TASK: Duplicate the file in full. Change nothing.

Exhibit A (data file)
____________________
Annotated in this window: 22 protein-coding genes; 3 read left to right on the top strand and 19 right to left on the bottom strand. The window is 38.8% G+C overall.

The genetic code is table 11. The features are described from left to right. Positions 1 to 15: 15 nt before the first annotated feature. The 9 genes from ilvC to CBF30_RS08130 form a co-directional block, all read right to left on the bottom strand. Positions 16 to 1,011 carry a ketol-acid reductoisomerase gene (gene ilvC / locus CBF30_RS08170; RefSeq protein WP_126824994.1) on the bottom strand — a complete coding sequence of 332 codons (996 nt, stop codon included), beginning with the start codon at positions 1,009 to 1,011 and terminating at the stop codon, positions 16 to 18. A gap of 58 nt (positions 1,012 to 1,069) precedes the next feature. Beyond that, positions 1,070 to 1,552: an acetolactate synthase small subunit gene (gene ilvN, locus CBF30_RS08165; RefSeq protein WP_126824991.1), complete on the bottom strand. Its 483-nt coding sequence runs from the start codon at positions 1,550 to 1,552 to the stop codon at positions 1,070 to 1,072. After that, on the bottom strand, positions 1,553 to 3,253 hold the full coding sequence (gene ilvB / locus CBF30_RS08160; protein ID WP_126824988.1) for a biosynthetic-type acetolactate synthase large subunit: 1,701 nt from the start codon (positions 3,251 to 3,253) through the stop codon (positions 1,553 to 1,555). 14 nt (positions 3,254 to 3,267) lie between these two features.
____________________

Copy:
Annotated in this window: 22 protein-coding genes; 3 read left to right on the top strand and 19 right to left on the bottom strand. The window is 38.8% G+C overall.

The genetic code is table 11. The features are described from left to right. Positions 1 to 15: 15 nt before the first annotated feature. The 9 genes from ilvC to CBF30_RS08130 form a co-directional block, all read right to left on the bottom strand. Positions 16 to 1,011 carry a ketol-acid reductoisomerase gene (gene ilvC / locus CBF30_RS08170; RefSeq protein WP_126824994.1) on the bottom strand — a complete coding sequence of 332 codons (996 nt, stop codon included), beginning with the start codon at positions 1,009 to 1,011 and terminating at the stop codon, positions 16 to 18. A gap of 58 nt (positions 1,012 to 1,069) precedes the next feature. Beyond that, positions 1,070 to 1,552: an acetolactate synthase small subunit gene (gene ilvN, locus CBF30_RS08165; RefSeq protein WP_126824991.1), complete on the bottom strand. Its 483-nt coding sequence runs from the start codon at positions 1,550 to 1,552 to the stop codon at positions 1,070 to 1,072. After that, on the bottom strand, positions 1,553 to 3,253 hold the full coding sequence (gene ilvB / locus CBF30_RS08160; protein ID WP_126824988.1) for a biosynthetic-type acetolactate synthase large subunit: 1,701 nt from the start codon (positions 3,251 to 3,253) through the stop codon (positions 1,553 to 1,555). 14 nt (positions 3,254 to 3,267) lie between these two features.